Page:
For those of you who know us, we have been advocating physical sunblock for a long time (as of writing this article, we do not sell any sunscreens yet).
Mineral sunscreen ingredients like zinc oxide and/or titanium dioxide sit on the skin to block to block out the harmful UV rays and offer broad spectrum protection against both UVA and UVB rays. Many people, however, do not like the pasty white appearance as a result of using physical block and turn to chemical sunscreens instead. However, just to ensure you look good in the sun may actually be bad for both you and the environment.
According to Environmental Working Group, many chemical sunscreens not only irritate skin, they can also cause hormone disruption. These chemicals are absorbed into the body and can wreak havoc later. (see http://www.ewg.org/sunscreen/report/the-trouble-with-sunscreen-chemicals/). In addition, chemical sunscreens, which break down in UV light, ultimately lose their ability to protect your skin and generate more free radicals, which can cause premature aging.
What's really alarming is that there is now finding that one of these chemical sunscreen active ingredients, oxybenzone, is destroying coral reefs, and has toxic effects on fish larvae and embryos (see https://www.theguardian.com/environment/2017/apr/28/sunscreen-damage-coral-research-oxybenzone ). So while we decide to look not so pasty at the beach, we are creating detrimental effect on our environment.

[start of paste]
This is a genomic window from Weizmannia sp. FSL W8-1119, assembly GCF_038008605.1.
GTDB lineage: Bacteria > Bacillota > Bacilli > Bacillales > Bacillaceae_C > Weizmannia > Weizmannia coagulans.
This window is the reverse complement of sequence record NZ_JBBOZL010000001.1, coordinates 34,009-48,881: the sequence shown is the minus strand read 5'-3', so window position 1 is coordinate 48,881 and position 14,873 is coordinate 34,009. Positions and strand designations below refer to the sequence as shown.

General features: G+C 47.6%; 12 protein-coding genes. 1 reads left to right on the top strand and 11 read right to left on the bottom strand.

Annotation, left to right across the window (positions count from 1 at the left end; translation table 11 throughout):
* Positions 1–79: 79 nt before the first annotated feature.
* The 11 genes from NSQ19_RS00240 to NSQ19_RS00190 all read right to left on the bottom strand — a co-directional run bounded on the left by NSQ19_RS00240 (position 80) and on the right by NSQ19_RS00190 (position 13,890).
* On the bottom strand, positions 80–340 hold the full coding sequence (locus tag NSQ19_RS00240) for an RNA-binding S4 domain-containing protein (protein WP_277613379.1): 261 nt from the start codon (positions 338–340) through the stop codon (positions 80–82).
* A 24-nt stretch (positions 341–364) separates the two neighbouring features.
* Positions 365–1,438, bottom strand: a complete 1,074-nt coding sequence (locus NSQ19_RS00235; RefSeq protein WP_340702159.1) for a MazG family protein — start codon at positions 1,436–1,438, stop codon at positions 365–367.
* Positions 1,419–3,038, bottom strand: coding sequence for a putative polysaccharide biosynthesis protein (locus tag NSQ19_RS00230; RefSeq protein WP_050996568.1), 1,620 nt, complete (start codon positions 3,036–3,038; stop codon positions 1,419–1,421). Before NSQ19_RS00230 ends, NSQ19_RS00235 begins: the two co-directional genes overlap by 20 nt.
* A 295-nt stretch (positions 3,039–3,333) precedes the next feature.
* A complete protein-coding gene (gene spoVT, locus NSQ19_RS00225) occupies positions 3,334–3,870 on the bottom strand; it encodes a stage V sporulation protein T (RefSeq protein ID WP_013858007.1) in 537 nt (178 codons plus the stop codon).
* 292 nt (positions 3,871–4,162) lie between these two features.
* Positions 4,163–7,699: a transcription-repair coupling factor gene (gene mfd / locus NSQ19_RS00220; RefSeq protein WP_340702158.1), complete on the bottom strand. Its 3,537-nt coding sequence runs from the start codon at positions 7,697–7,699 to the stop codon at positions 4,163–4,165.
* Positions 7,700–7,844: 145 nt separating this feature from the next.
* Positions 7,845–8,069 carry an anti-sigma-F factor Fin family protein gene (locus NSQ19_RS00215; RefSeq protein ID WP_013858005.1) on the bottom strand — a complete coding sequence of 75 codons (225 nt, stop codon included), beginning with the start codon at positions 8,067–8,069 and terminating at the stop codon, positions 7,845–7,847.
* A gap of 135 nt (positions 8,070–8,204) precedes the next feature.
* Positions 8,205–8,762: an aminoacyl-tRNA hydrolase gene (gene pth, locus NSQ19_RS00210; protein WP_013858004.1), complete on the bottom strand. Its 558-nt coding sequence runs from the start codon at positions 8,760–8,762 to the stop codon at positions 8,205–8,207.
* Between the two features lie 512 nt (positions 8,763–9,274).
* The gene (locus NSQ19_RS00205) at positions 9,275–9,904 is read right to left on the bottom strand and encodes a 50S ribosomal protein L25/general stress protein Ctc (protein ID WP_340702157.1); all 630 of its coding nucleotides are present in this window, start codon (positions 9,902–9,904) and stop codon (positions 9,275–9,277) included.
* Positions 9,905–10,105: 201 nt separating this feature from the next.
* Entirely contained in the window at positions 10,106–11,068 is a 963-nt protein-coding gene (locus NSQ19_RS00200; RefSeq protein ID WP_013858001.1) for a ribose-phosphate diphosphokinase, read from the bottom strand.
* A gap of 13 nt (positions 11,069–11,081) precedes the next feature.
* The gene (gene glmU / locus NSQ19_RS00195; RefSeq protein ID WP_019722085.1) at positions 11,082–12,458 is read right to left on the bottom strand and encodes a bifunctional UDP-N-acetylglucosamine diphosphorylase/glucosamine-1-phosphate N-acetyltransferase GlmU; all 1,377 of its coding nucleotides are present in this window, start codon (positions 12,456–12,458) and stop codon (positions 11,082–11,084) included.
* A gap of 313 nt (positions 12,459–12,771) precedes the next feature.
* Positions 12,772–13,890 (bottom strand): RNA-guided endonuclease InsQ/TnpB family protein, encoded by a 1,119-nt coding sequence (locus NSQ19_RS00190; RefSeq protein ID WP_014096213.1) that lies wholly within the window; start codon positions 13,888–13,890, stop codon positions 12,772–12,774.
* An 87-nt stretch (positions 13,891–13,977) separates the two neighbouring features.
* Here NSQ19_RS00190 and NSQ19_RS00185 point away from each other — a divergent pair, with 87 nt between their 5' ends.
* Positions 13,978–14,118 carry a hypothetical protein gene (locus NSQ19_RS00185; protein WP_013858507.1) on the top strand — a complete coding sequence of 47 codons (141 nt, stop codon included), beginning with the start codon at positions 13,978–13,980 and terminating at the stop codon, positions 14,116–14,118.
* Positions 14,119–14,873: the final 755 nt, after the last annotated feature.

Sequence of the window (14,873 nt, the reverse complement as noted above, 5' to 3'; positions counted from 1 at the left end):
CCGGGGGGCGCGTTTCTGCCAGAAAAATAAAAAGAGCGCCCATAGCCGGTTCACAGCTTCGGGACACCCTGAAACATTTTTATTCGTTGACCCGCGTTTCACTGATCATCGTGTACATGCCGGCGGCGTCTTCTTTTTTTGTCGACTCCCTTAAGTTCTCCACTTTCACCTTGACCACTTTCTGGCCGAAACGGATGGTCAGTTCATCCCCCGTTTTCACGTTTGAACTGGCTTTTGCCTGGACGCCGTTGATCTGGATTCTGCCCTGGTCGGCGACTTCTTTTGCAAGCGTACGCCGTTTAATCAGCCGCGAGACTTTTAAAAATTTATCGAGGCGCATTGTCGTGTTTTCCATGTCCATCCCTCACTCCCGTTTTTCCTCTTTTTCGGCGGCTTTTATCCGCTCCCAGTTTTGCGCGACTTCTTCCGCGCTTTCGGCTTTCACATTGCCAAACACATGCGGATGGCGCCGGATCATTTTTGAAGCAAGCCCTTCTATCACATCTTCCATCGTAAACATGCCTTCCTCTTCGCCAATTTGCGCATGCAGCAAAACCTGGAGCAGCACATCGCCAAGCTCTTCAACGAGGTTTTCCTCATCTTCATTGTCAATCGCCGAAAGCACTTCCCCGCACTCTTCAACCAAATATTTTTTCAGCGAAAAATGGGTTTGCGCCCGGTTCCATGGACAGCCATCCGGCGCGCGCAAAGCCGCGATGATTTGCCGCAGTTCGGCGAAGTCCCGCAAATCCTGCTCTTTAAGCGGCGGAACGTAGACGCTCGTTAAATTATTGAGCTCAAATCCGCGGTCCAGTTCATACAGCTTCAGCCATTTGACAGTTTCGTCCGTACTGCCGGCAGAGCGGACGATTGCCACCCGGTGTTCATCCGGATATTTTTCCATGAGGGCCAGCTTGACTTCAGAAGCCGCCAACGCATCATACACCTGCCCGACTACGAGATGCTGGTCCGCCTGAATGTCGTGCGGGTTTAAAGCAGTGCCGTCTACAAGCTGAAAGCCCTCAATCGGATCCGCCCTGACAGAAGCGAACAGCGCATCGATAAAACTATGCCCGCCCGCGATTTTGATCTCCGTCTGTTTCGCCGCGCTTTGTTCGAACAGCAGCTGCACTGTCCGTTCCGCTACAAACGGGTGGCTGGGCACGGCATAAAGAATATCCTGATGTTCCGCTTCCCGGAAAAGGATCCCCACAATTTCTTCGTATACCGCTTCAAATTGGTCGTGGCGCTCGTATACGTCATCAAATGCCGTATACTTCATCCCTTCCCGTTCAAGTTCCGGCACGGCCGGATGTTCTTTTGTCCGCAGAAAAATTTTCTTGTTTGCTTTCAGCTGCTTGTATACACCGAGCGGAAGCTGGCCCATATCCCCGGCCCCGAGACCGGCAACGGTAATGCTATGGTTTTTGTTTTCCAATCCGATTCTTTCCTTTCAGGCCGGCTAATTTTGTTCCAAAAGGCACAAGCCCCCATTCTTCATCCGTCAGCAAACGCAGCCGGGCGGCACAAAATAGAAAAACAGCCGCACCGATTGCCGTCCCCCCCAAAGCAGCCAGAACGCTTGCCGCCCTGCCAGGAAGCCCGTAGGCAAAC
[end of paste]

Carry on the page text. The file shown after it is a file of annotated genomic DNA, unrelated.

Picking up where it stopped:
We recently went to a talk given by John Warner, an American Chemist who is the Co-founder, President, and Chief Technology Officer for the Warner Babcock Institute for Green Chemistry. He pointed out the main issue lies with how chemists have been trained in schools. The curriculum focuses on how to create chemicals to solve certain problems and achieve certain goals, if you will, yet there is never much devotion of resources to see what impact the chemicals will have on our health and environment. And by the time we find out about the detrimental effects, it's often too late.
Natural ingredients on the other hand, have been around since the beginning of human history or longer, and the benefits and contraindications are already well known. That's why when it comes to skin care and healthy living, we advocate natural ingredients and products. And that applies to sunscreen as well.
So next time you go to the beach, will you put up with the pasty white look for a few hours to protect our environment and your skin for the long term?
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